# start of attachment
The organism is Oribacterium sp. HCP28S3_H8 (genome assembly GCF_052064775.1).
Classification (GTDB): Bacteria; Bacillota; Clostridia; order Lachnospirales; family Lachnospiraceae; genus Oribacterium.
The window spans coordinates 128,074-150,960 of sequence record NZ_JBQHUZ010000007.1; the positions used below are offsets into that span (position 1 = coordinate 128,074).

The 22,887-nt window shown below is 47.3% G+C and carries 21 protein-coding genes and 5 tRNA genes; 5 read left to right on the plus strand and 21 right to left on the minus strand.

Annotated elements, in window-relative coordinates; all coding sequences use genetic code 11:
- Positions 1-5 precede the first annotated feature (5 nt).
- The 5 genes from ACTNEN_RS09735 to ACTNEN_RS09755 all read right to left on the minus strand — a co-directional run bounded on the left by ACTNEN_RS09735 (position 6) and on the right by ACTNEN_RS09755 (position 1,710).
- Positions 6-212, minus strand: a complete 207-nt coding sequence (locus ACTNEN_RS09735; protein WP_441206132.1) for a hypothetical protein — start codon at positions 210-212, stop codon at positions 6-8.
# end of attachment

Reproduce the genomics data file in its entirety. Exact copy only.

The organism is Oribacterium sp. HCP28S3_H8 (genome assembly GCF_052064775.1).
Classification (GTDB): Bacteria; Bacillota; Clostridia; order Lachnospirales; family Lachnospiraceae; genus Oribacterium.
The window spans coordinates 128,074-150,960 of sequence record NZ_JBQHUZ010000007.1; the positions used below are offsets into that span (position 1 = coordinate 128,074).

The 22,887-nt window shown below is 47.3% G+C and carries 21 protein-coding genes and 5 tRNA genes; 5 read left to right on the plus strand and 21 right to left on the minus strand.

Annotated elements, in window-relative coordinates; all coding sequences use genetic code 11:
- Positions 1-5 precede the first annotated feature (5 nt).
- The 5 genes from ACTNEN_RS09735 to ACTNEN_RS09755 all read right to left on the minus strand — a co-directional run bounded on the left by ACTNEN_RS09735 (position 6) and on the right by ACTNEN_RS09755 (position 1,710).
- Positions 6-212, minus strand: a complete 207-nt coding sequence (locus ACTNEN_RS09735; protein WP_441206132.1) for a hypothetical protein — start codon at positions 210-212, stop codon at positions 6-8.